B6. Use relevant test, modelling, laboratory and measurement equipment.

Communication, ICT and Numeracy Skills

C1Communicate design ideas through the use of 3D modelling software
C2Demonstrate the ability to communicate engineering ideas and concepts through the use of presentation software
C3Demonstrate the ability to analyse engineering data through the use of application software
C4Demonstrate the use of web technology to communicate product information to a selected audience
C5Demonstrate an understanding of the computer techniques available to enhance the communication of engineering ideas and concepts

Generic Cognitive Skills - Problem Solving, Analysis, Evaluation

D1Use appropriate quantitative science and engineering tools to the analysis of basic engineering problems.
D2Demonstrate the ability to monitor, interpret and apply the results of analysis and modelling.
D3Demonstrate the ability to apply basic quantitative methods relevant to mechanical engineering design problems.
D4Demonstrate the ability to define a problem and identify constraints.
D5Demonstrate the ability to use appropriate codes of practice and industry standards.

Autonomy, Accountability and Working With Others

E1Develop an awareness of the framework of relevant legal requirements governing engineering activities, including personnel, health, safety, and risk (including environmental risk) issues.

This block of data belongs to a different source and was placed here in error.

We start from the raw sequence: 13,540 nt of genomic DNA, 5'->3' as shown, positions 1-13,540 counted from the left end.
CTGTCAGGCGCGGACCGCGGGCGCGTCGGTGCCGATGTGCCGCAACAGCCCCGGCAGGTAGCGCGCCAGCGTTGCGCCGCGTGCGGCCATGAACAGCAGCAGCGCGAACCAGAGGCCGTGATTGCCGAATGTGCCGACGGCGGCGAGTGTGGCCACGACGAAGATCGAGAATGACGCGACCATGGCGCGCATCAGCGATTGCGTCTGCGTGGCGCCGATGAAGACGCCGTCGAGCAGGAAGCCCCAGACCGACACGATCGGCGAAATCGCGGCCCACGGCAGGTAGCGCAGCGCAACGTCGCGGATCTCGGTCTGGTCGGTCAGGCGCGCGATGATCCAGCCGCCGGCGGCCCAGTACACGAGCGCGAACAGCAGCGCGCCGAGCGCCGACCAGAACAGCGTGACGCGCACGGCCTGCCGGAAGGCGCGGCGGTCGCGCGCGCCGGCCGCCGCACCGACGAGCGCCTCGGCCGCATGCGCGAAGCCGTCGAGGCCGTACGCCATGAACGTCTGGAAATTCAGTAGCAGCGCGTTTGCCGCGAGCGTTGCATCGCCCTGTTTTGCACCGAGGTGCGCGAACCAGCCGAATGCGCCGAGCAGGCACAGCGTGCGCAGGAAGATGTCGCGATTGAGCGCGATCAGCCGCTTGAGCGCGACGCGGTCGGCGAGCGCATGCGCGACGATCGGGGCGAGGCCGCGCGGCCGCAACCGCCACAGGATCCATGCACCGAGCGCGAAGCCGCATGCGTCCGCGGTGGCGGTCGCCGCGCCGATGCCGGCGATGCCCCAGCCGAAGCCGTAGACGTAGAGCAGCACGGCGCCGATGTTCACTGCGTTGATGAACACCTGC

E2Develop an enhanced level of transferable skills that will be of value in working with others in more complex situations
E3Recognise the role and contribution of team members when carrying out and evaluating tasks
E4Understand the need for the consideration of Sustainability at the initial stage of product design

Core Modules
SCQF Level Module CodeModule NameCreditTermFootnotes
123
8ENGG08002Computer Aided Design CAD20   
8ENGG08028Principles of Aerodynamics20check mark  
8MATH08001Mathematics For Design20check mark  
8ENGG08001Materials & Manufacture20 check mark 
8ENGG08017Design Analysis 120 check mark 
8ENGG08029Thermofluids for Aircraft Engineers20 check mark 

* Indicates that module descriptor is not published.

Footnotes

Optional Modules
SCQF Level Module CodeModule NameCreditTermFootnotes
123
               

* Indicates that module descriptor is not published.

Footnotes

Criteria for Progression and Award

To progress from SCQF 8 to SCQF 9 in this programme, students are normally required to obtain 240 credits from the above programme.